Much of the environmental concerns regarding fracking involve water, both the exorbitant use of, and the poisoning of. According to a December 2012 report by the Canadian Centre for Policy Alternatives, just one shale gas pad with a dozen wells on it will toxify the equivalent of all the water in Saanich’s Elk and Beaver lakes. The Fort Nelson First Nation, who collected 23,000 signatures for a petition calling for a halt to the natural gas industry’s use of water on native land, claims fracking activity by Encana alone could extract three billion litres of water annually from the Fort Nelson River. The Pembina Institute calculates that a single operator in the Horn River Basin could use eight billion litres of water per year.

Each fracking well has the potential to consume anywhere from 10-90 million litres each. To illustrate just a portion of the scale of damage this industry plans to do to the water supply, consider that just one company, Apache, has plans to drill 2000 to 3000 wells in the next several decades.

During the fracking process, a toxic brew of chemicals is injected deep into the earth, along with massive quantities of water and sand. The industry claims that the distances between fracking wells and watercourses provides a measure of safety for groundwater, but the United States Geological Survey and Environmental Protection Agency have both confirmed drinking water contamination from fracking, and reports continue to flow in from state environmental protection departments pointing to the hydraulic fracturing industry for the presence of chemicals like methane in drinking water sources.

If these chemicals can make their way into drinking water wells and watercourses, it’s only a matter of time until they make it into the oceans. The Horn River Basin and other fracking fields in Treaty 8 territory sit in the Arctic Ocean Watershed, as does the tarsands. Water from these areas make their way down the Liard, the Peace, the Hay and the Athabaska, which all flow into the Mackenzie River, and from there into the Arctic Ocean. In this sense, as many have noted, we are all downstream.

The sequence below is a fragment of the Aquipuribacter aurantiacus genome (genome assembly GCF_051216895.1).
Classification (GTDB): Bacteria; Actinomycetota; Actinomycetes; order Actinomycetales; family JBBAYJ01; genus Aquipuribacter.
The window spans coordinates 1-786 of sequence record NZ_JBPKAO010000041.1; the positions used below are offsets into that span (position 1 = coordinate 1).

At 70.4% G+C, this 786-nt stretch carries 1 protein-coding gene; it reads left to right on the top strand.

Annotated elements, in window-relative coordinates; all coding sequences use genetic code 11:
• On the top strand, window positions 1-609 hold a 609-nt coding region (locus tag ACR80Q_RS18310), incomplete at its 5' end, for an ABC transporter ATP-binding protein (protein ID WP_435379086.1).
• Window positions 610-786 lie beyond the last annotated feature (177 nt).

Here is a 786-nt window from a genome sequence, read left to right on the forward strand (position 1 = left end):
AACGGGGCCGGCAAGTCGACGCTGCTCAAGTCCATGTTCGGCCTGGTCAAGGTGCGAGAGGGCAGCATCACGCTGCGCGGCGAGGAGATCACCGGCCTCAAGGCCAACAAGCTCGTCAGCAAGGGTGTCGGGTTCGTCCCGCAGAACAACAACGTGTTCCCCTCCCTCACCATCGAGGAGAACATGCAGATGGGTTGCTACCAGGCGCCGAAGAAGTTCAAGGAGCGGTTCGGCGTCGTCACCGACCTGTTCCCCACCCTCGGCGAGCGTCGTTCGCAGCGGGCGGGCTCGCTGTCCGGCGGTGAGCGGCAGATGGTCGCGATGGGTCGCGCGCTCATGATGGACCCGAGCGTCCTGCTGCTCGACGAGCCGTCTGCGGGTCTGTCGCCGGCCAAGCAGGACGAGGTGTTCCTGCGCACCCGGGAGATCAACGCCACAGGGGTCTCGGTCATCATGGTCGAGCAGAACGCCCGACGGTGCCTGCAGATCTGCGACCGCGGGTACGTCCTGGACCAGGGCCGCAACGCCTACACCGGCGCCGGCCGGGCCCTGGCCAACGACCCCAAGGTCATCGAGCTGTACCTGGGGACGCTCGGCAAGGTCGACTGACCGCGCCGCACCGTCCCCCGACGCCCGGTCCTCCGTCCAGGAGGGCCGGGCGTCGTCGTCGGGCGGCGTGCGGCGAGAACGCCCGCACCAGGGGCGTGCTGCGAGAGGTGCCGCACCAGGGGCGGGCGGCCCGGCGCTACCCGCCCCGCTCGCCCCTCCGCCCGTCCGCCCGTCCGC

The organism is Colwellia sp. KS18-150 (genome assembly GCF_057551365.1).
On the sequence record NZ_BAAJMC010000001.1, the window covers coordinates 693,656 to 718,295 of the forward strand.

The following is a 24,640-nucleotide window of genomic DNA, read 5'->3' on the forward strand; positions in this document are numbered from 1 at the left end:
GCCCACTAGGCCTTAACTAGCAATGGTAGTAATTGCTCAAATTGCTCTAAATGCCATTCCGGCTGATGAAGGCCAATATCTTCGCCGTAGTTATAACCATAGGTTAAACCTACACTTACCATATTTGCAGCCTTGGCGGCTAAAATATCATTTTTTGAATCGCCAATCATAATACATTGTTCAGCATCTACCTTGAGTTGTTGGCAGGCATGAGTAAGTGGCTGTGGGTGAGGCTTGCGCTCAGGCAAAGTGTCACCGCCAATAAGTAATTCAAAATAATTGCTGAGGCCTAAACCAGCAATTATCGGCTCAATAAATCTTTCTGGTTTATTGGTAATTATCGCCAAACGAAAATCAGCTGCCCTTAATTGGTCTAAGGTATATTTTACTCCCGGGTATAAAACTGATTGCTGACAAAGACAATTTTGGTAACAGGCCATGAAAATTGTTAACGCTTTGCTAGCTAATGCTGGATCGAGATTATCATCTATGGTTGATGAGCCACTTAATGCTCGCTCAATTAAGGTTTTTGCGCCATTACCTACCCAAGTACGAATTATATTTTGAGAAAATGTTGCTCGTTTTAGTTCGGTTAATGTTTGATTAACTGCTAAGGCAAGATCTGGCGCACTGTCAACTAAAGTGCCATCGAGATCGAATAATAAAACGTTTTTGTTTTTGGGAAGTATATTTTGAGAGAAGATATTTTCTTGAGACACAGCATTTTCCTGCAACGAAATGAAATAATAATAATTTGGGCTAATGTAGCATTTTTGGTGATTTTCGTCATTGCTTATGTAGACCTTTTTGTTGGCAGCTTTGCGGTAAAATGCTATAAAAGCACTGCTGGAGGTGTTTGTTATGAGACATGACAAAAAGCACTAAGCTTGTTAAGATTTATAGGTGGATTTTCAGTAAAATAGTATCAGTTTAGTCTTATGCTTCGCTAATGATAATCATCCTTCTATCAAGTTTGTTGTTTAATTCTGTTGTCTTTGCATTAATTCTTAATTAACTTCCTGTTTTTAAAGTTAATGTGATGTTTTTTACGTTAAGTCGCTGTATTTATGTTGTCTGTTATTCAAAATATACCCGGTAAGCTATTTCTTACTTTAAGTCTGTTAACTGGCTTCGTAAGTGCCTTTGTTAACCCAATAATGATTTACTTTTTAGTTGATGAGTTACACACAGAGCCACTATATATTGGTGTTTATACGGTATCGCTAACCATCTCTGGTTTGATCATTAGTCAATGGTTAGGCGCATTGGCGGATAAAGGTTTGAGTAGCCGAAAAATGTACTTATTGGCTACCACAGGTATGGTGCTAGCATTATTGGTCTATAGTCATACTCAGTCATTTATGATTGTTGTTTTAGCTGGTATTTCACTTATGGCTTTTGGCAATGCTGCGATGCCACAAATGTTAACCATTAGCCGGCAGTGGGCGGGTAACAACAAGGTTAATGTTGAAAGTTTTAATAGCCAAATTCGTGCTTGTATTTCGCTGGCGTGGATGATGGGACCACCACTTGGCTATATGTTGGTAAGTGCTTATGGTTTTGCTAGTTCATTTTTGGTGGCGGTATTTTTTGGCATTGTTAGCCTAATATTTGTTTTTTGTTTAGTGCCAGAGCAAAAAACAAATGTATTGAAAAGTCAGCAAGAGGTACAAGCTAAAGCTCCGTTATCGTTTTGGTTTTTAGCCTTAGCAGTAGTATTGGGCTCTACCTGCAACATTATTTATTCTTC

A recent study by an undergraduate student and two professors in Penn State’s Department of Geosciences also found that fracking wastewater contains high levels of radium — and barium. A geological survey report found that wastewater from fracking wells in Pennsylvania and New York were 3,609 times more radioactive than the federal limit for drinking water and 300 times more radioactive than a Nuclear Regulatory Commission limit for nuclear plant discharges.

In the Horn River Basin, which sits just south of where BC, Yukon and Northwest Territories meet, (the largest of several fracking fields in the province), 38 fracking-caused earthquakes were recorded between 2009 and 2011, which the industry brushes off with the reasoning that plenty of other large industries also cause small earthquakes and that it’s nothing to worry about.

And if that weren’t enough, one of the more overlooked aspects of fracking is the use of sand in the process.  A single well can use between 2 and 5 million pounds of sand. Sand is currently brought in from Saskatchewan and south of the border by train, but Stikine Energy Corp. is currently proposing an open pit frac-sand mine to be located 90 kilometers north of Prince George. Stikine “could gouge a 5 kilometer wide and 200 meter deep hole in the region’s sandstone shelves, dismantling what works as a massive natural water filtration system.” That sand would need to be continuously trucked north to the fracking fields, adding that much more carbon emissions to the industry’s  footprint. Workers in these mines, as well as in the fracking fields are exposed to silica dust, a carcinogenic, and silicosis, a respiratory illness that causes permanent scarring of the lungs.

Industry and government insist that fracking is a 60-year old industry, when in reality the process as we know it today is less than a dozen years old, and the scale of extraction that we are witnessing now is brand new, and just starting to ramp up. Impacts of fracking are only starting to be studied, and are more and more revealing as time goes by.